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Mugging as a Way of Life

It’s not hard to throw away a car on the Lower East Side—in fact, it’s hard not to. Park it, take off the license plates, and 24 hours later it will be stripped, an engineless metal shell, covered with children swarming like ants, jumping on the roof, trying to cave it in. Like an executioner offering his victim a last cigarette, a car vulture on the Lower East Side will always slide a metal milk crate under the axle, so that the machine doesn’t fall to the pavement while it’s being stripped of its wheels. The fleecing is done by children and adults in search of spark plugs, hub caps and the like for fun and profit. Hector and Louise have escalated the war in order to equip their panel truck. In need of windshield wipers, they found them on a delivery van on Avenue D. Since that first set of wiper blades, Hector has taken to stripping loose parts from any car he sees, abandoned or not, and attaching the trophies to his truck. The truck now has four aerials and a myriad of reflectors, mudflaps and tail lights. Much of the time Hector is not sure what he’ll do with the parts. It’s hard to sell spare auto parts in his neighborhood, where they are in endless supply, parked by the curb, free for the taking.

Hector and Louise, restless and broke—Hector with heroin but no reason, Louise indifferent—follow an old man in a long gray topcoat east on Houston Street past “Yonah Schimmel’s Knishes,” toward First Avenue. Hector walks casually, almost bopping to amuse Louise, keeping plenty of distance from the old man. Louise watches Hector’s eyes follow the man’s progress. Louise remembers what happened that day:

“What you looking at, boy?”

“Thass dinner up there.”

“That’s a nickel bag, that’s what that is. That’s a nickel bag of Snow White.”

“Thass what I mean. Dinner. Comprende?”

Hector, staring at the man’s back, walks a little faster, his hand in his hip pocket. Louise tugs at her bullet pendant and quickens her step to keep up. She touches Hector’s elbow as they gain on him.

“He looks pretty old.”

“Sure.”

“Maybe he’s a police.”

“Some old man is all.”

“A police, like an old man.”

“Maybe.” Louise recalls the rest, with obvious pleasure:

As they pass an alley near First Avenue, Hector moves up on the man’s left. Louise steps to his right, slides her arm into his, and begins to pull him gently toward her. As he turns to Louise, smiling and starting to tell her “No, no, I’m not interested,” Hector pushes him sharply into the alley. Louise changes her gentle grip to a yank and pulls him into the dark. Hector follows with his knife open, swearing. Louise drops his arm and puts a tight yoke grip around his neck as Hector holds the knife to his stomach and fumbles for his wallet. The man begins to gag for breath and flutter his free arm. Louise tells him to shut up and draws the yoke tighter. Hector presses the knife against the man’s stomach, cutting the fabric of his coat. He turns the blade upward and in one sweep slices the buttons off the coat. Louise knocks his wire-rimmed glasses to the ground and smashes them as Hector pushes the old man backwards, across two open garbage cans. Two five-dollar bills. Hector pockets the money along with some loose change and he and Louise run for Avenue D.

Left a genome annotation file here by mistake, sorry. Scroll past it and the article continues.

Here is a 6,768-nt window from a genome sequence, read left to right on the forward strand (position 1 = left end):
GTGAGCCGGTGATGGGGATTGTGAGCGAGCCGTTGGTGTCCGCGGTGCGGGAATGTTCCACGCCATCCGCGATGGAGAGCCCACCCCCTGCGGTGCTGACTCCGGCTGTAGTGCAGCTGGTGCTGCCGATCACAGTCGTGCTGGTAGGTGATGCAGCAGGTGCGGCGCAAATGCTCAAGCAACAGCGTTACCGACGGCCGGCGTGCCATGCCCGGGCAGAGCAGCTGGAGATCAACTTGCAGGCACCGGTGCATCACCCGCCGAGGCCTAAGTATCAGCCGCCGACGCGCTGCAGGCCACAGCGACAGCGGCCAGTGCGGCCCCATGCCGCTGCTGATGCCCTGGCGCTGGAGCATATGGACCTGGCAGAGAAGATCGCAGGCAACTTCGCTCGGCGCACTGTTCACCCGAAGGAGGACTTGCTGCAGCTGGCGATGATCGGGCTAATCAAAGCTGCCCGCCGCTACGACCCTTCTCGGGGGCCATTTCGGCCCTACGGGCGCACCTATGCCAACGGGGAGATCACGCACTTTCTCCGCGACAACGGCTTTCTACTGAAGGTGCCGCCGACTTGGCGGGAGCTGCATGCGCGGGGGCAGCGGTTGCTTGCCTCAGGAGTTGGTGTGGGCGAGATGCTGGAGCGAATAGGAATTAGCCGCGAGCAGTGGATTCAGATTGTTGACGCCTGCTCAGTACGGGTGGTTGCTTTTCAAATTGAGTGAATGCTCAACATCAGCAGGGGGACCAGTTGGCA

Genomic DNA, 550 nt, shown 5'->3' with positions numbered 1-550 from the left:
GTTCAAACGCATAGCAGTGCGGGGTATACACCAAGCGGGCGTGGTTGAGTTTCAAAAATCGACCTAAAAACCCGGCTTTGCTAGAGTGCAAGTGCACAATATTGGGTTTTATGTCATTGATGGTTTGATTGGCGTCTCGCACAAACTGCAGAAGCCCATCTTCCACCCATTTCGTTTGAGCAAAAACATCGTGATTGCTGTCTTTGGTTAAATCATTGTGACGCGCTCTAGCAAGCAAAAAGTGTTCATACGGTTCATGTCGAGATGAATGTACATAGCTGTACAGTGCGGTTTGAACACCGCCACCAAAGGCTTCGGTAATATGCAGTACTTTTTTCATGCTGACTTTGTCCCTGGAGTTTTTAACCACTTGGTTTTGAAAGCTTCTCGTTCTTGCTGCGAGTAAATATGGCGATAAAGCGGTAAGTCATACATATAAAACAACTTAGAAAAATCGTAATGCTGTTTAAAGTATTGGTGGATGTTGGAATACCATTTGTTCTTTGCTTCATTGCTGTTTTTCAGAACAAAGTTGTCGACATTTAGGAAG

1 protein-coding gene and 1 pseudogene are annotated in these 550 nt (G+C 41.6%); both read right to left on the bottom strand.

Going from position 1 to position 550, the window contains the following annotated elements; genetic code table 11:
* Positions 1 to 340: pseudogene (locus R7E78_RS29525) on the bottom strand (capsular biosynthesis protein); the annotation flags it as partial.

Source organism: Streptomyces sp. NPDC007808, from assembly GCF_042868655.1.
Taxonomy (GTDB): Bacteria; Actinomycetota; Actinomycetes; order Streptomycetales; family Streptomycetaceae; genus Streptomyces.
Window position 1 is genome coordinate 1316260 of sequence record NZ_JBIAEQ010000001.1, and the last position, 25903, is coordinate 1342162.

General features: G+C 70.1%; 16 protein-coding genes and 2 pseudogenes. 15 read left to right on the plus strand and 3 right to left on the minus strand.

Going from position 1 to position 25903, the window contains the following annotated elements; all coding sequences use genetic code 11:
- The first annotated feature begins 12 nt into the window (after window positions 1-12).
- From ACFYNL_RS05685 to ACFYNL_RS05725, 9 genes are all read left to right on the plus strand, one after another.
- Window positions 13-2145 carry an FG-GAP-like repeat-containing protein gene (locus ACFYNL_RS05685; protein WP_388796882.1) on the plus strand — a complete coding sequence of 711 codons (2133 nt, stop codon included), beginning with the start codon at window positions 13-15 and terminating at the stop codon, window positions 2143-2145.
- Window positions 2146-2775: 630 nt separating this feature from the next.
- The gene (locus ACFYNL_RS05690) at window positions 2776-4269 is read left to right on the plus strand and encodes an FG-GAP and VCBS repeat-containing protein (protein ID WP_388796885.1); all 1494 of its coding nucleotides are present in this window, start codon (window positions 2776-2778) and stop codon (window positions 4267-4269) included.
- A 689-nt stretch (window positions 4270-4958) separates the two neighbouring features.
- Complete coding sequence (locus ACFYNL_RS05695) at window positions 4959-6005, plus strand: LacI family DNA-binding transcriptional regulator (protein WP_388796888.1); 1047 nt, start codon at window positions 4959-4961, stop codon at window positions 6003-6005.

Louise leans heavily into a broken door near the end of a dark and private hallway at her current address. She pushes it open with her shoulder and looks for Hector. He is sitting next to a shaft of light that melts through a broken window overlooking Seventh Street. Nodding in the corner, his knees drawn up tightly against his bare chest, his electric-blue net polo shirt wrapped like a tourniquet around his left arm, Hector looks but doesn’t notice her. Hector stares at the dust in the light, then moves his arm carefully into it, watching the specks settle on his forearm. He stares curiously at the red hole just below his elbow. The sores on his shoulder drip white fluid down his arm underneath the shirt tourniquet, to blend with the heroin on the lips of the monumental “cannon” he is carefully cultivating to avoid needle marks on his arms. (Hector is always very careful to insert his needle in exactly the same spot each time. The result is a red crater just below the elbow on his inner arm.) Hector touches the opening, caressing its edges. He purses his lips silently. As Louise stares, a pair of roaches crawl over Hector’s works on the floor next to him. The bugs work their way across his needle on the way to the tin spoon, where they stop and stare at each other in the stoned safety of the spoon’s bowl. Louise, carrying two cans of collard greens stolen from the shelves of the Pioneer Supermarket on Avenue B, stands in the doorway and smiles at him. “You want some food to eat? Greens?” She holds up her trophies and crosses to him so he can inspect the cans more closely. As she walks, her sandals sink into the carpet of roaches that covers the floor. Louise, amused at the sound, listens to her weight crush the brown shells. Halfway across the room she stops and turns her heels on the wooden floor, as if she were doing the Twist. She looks at Hector’s eyes, lifting his lids to peer at the traces of burst veins. Hector mumbles in Spanish and smiles back at her. Louise tugs at his short black hair and says, giggling, “Man, are you stoned.” She pokes through his pocket for matches. “I’ll make some greens.” In the kitchen, she fills a tin saucepan from a gallon jug of water and lights a small wood fire in the sink. She adds the greens to the water and rests the pan in the fire. As Louise’s makeshift stove flares up, it heats the greens and broils a geyser of roaches and ants that burst up from the drain into the flames.


Related:

  • Archive: “Features
  • From the Feb 23, 1970 issue of New York
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